Me Time Stand Up for Autism (May 6) My Aloha Paddle and Surf, in partnership with 3-time NASCAR champion crew chief Ray Evernham, will host the third annual Stand Up for Autism to benefit the IGNITE community center and the Autism Society of North Carolina on Lake Norman. The event will feature Elite and Recreational races, which are open to the general public. Limited paddleboard rentals will be available on a first-reserve basis. Paddleboard fitness demos will also be held. The race is sanctioned by the World Paddle Association. Port City Club, 18665 Harborside Drive, Cornelius. For racing information, visit https:// Art in the Open & Beyond Walls (May 6) Art in the Open and the Beyond Walls Public Art Opening Reception offers fun for the whole family. Meet artists and enjoy arts and crafts, local group performances and more at this newly expanded event. Beyond Walls is Cornelius’ annual public art exhibition featuring a variety of sculptures and installations. Newly installed pieces will be on display May 6through January 31, 2018. Of the 23 submissions representing five different states, the Public Art Committee selected seven pieces for the 2017-18 show from the following artists: Paris Alexander, Jonathan Bowling, Bob Doster, Jim Gallucci, Adam Walls and Jim Weitzel. 4-6 p.m. Robbins Park, Cornelius, Tea Time at the Depot (May 6) In honor of Mother’s Day, Mooresville Arts hosts an afternoon tea party with a midday menu. $40 per person. 2-4:30 p.m. Mooresville Arts Depot, Downtown Mooresville, Hello Huntersville (May 7) Head to downtown Huntersville to celebrate the works and talents of local artists. 2-6 p.m. Free. Downtown Huntersville, North Carolina Brewers and Music Festival (May 12-13) Enjoy live bands and more types of North Carolina-brewed beer than you can count.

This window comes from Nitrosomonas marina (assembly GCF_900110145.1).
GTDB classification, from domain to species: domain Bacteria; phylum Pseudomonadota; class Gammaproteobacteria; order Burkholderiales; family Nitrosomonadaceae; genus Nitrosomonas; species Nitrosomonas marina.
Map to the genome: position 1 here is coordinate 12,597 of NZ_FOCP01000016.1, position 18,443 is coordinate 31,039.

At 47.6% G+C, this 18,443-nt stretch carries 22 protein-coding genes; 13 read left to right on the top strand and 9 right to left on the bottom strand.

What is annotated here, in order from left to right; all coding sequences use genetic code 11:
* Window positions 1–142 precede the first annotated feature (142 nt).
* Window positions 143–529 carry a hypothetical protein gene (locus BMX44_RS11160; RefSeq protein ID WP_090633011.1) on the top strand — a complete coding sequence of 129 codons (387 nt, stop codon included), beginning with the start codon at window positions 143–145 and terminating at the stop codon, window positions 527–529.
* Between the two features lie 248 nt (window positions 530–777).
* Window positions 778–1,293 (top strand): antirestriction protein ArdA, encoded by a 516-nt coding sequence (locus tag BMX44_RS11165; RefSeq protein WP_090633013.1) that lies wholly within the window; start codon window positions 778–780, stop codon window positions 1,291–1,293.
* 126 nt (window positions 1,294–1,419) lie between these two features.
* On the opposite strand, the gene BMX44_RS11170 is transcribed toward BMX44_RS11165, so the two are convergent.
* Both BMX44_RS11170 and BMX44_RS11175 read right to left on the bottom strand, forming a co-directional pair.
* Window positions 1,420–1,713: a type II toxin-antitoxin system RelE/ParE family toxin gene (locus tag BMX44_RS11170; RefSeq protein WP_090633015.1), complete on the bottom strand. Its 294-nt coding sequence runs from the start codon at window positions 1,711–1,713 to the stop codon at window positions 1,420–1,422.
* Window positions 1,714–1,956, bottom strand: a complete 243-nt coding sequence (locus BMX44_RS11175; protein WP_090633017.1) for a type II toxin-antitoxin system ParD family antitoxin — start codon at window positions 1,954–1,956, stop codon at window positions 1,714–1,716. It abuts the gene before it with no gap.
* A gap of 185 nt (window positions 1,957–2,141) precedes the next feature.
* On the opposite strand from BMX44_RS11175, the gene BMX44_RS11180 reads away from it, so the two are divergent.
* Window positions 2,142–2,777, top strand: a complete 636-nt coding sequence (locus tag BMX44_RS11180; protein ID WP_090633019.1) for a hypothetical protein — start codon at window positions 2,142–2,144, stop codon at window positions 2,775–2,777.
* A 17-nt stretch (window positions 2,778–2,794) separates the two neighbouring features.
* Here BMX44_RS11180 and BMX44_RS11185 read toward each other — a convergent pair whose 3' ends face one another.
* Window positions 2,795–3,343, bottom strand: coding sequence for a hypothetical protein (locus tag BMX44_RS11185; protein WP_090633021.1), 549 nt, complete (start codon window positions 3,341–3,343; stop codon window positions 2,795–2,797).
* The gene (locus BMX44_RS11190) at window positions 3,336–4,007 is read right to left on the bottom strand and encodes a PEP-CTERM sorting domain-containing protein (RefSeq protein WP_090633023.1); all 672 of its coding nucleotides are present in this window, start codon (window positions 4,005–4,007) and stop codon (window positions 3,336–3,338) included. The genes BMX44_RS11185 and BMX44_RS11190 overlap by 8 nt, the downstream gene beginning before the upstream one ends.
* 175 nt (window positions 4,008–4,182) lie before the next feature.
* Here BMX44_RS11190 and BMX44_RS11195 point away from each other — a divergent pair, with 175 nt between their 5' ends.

Photography courtesy of Warehouse PAC.

Fri 6-10:00 p.m., Sat 11:30 a.m.-8:30 p.m. Ticket prices. Rural Hill, 4431 Neck Road, Huntersville, The Lake Norman Sail & Power Squadron Boater Safety Education Program (May 13) Learn the safety rules and laws associating with boating. Vessel operators born on or after January 1, 1988 must have successfully completed a Boating Safety Education course to operate a vessel with a motor of 10 horsepower or more. Class limited to 50 students. 8 a.m.-5 p.m. $45. Huntersville United Methodist Church, 14005 Stumptown Road, Huntersville,

8th Annual Catwalk for a Cause (May 17) This spring tradition benefits pediatric cancer research and financially deserving families of children being treated at Levine Children’s Hospital (LCH). The highlight of the evening is the runway show, which includes women’s spring fashions from local boutiques and the “Catwalk Heroes,” children from LCH wearing the latest children’s styles. Doors open at 7 p.m., VIP Doors open at 5:30 p.m. $350 and up per person. Statesville Regional Airport, 238 Airport Road, Statesville, www. 34th Annual Race City Festival (May 20) This Mooresville tradition features live music, 200 vendor booths, food